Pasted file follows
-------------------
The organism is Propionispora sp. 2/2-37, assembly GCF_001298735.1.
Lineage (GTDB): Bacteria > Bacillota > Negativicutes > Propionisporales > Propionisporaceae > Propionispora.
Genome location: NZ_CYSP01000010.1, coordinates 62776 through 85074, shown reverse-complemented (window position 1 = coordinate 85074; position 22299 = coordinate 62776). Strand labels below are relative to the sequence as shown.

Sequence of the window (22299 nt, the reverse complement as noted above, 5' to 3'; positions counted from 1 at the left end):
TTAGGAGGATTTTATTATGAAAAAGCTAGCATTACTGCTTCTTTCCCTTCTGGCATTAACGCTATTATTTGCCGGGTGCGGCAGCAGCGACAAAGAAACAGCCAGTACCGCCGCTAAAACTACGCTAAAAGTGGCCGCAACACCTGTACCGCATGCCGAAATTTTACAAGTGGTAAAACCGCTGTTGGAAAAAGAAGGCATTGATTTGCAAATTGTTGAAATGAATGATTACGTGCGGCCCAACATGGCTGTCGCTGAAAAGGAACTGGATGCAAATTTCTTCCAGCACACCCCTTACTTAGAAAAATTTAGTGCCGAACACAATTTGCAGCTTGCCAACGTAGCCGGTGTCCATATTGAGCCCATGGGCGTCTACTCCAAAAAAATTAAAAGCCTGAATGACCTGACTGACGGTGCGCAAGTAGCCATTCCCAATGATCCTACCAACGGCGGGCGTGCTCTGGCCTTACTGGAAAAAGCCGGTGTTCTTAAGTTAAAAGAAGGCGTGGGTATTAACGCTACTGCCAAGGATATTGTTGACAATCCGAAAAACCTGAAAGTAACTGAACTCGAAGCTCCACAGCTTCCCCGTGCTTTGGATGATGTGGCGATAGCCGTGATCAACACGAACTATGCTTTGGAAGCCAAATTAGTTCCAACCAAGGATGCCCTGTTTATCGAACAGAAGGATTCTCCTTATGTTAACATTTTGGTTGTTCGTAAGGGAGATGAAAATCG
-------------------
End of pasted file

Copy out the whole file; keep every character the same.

The organism is Propionispora sp. 2/2-37, assembly GCF_001298735.1.
Lineage (GTDB): Bacteria > Bacillota > Negativicutes > Propionisporales > Propionisporaceae > Propionispora.
Genome location: NZ_CYSP01000010.1, coordinates 62776 through 85074, shown reverse-complemented (window position 1 = coordinate 85074; position 22299 = coordinate 62776). Strand labels below are relative to the sequence as shown.

Sequence of the window (22299 nt, the reverse complement as noted above, 5' to 3'; positions counted from 1 at the left end):
TTAGGAGGATTTTATTATGAAAAAGCTAGCATTACTGCTTCTTTCCCTTCTGGCATTAACGCTATTATTTGCCGGGTGCGGCAGCAGCGACAAAGAAACAGCCAGTACCGCCGCTAAAACTACGCTAAAAGTGGCCGCAACACCTGTACCGCATGCCGAAATTTTACAAGTGGTAAAACCGCTGTTGGAAAAAGAAGGCATTGATTTGCAAATTGTTGAAATGAATGATTACGTGCGGCCCAACATGGCTGTCGCTGAAAAGGAACTGGATGCAAATTTCTTCCAGCACACCCCTTACTTAGAAAAATTTAGTGCCGAACACAATTTGCAGCTTGCCAACGTAGCCGGTGTCCATATTGAGCCCATGGGCGTCTACTCCAAAAAAATTAAAAGCCTGAATGACCTGACTGACGGTGCGCAAGTAGCCATTCCCAATGATCCTACCAACGGCGGGCGTGCTCTGGCCTTACTGGAAAAAGCCGGTGTTCTTAAGTTAAAAGAAGGCGTGGGTATTAACGCTACTGCCAAGGATATTGTTGACAATCCGAAAAACCTGAAAGTAACTGAACTCGAAGCTCCACAGCTTCCCCGTGCTTTGGATGATGTGGCGATAGCCGTGATCAACACGAACTATGCTTTGGAAGCCAAATTAGTTCCAACCAAGGATGCCCTGTTTATCGAACAGAAGGATTCTCCTTATGTTAACATTTTGGTTGTTCGTAAGGGAGATGAAAATCG